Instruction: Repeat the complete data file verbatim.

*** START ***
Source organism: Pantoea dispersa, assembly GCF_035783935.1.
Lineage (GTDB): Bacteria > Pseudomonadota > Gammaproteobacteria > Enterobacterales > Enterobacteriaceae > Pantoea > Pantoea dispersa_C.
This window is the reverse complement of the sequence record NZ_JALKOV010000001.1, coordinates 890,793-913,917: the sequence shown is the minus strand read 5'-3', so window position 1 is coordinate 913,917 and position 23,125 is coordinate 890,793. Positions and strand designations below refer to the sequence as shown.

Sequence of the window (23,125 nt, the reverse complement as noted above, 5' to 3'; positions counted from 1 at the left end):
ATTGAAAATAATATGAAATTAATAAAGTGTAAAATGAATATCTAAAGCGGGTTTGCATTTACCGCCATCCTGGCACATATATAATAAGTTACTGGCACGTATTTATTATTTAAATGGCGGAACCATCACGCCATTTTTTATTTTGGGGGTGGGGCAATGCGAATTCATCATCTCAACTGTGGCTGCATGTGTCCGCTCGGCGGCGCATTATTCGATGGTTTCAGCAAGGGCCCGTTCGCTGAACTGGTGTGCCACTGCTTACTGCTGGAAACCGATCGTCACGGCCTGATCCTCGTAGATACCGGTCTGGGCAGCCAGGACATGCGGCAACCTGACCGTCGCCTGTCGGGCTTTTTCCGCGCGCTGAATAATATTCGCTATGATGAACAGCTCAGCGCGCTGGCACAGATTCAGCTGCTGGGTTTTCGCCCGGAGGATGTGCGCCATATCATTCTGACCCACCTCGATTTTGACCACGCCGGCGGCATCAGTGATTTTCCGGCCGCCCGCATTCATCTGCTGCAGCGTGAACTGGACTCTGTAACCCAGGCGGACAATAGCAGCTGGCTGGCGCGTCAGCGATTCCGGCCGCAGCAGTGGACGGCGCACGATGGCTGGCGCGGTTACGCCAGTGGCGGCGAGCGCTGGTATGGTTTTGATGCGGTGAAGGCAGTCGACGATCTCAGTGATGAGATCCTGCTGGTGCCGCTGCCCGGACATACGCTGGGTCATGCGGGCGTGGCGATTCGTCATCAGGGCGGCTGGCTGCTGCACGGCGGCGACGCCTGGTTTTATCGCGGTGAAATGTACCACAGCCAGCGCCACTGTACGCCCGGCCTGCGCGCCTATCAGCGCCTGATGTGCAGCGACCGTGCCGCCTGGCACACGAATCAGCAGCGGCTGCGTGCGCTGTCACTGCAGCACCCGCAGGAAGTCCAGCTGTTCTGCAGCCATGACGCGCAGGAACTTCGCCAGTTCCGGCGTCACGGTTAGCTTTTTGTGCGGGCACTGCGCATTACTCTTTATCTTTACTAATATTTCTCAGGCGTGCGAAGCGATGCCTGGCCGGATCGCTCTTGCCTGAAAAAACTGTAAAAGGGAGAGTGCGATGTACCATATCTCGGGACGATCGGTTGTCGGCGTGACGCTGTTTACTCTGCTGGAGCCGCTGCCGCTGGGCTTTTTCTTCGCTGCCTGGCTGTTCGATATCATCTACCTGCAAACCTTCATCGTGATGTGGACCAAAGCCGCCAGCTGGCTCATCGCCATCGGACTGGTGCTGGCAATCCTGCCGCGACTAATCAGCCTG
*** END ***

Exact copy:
Source organism: Pantoea dispersa, assembly GCF_035783935.1.
Lineage (GTDB): Bacteria > Pseudomonadota > Gammaproteobacteria > Enterobacterales > Enterobacteriaceae > Pantoea > Pantoea dispersa_C.
This window is the reverse complement of the sequence record NZ_JALKOV010000001.1, coordinates 890,793-913,917: the sequence shown is the minus strand read 5'-3', so window position 1 is coordinate 913,917 and position 23,125 is coordinate 890,793. Positions and strand designations below refer to the sequence as shown.

Sequence of the window (23,125 nt, the reverse complement as noted above, 5' to 3'; positions counted from 1 at the left end):
ATTGAAAATAATATGAAATTAATAAAGTGTAAAATGAATATCTAAAGCGGGTTTGCATTTACCGCCATCCTGGCACATATATAATAAGTTACTGGCACGTATTTATTATTTAAATGGCGGAACCATCACGCCATTTTTTATTTTGGGGGTGGGGCAATGCGAATTCATCATCTCAACTGTGGCTGCATGTGTCCGCTCGGCGGCGCATTATTCGATGGTTTCAGCAAGGGCCCGTTCGCTGAACTGGTGTGCCACTGCTTACTGCTGGAAACCGATCGTCACGGCCTGATCCTCGTAGATACCGGTCTGGGCAGCCAGGACATGCGGCAACCTGACCGTCGCCTGTCGGGCTTTTTCCGCGCGCTGAATAATATTCGCTATGATGAACAGCTCAGCGCGCTGGCACAGATTCAGCTGCTGGGTTTTCGCCCGGAGGATGTGCGCCATATCATTCTGACCCACCTCGATTTTGACCACGCCGGCGGCATCAGTGATTTTCCGGCCGCCCGCATTCATCTGCTGCAGCGTGAACTGGACTCTGTAACCCAGGCGGACAATAGCAGCTGGCTGGCGCGTCAGCGATTCCGGCCGCAGCAGTGGACGGCGCACGATGGCTGGCGCGGTTACGCCAGTGGCGGCGAGCGCTGGTATGGTTTTGATGCGGTGAAGGCAGTCGACGATCTCAGTGATGAGATCCTGCTGGTGCCGCTGCCCGGACATACGCTGGGTCATGCGGGCGTGGCGATTCGTCATCAGGGCGGCTGGCTGCTGCACGGCGGCGACGCCTGGTTTTATCGCGGTGAAATGTACCACAGCCAGCGCCACTGTACGCCCGGCCTGCGCGCCTATCAGCGCCTGATGTGCAGCGACCGTGCCGCCTGGCACACGAATCAGCAGCGGCTGCGTGCGCTGTCACTGCAGCACCCGCAGGAAGTCCAGCTGTTCTGCAGCCATGACGCGCAGGAACTTCGCCAGTTCCGGCGTCACGGTTAGCTTTTTGTGCGGGCACTGCGCATTACTCTTTATCTTTACTAATATTTCTCAGGCGTGCGAAGCGATGCCTGGCCGGATCGCTCTTGCCTGAAAAAACTGTAAAAGGGAGAGTGCGATGTACCATATCTCGGGACGATCGGTTGTCGGCGTGACGCTGTTTACTCTGCTGGAGCCGCTGCCGCTGGGCTTTTTCTTCGCTGCCTGGCTGTTCGATATCATCTACCTGCAAACCTTCATCGTGATGTGGACCAAAGCCGCCAGCTGGCTCATCGCCATCGGACTGGTGCTGGCAATCCTGCCGCGACTAATCAGCCTG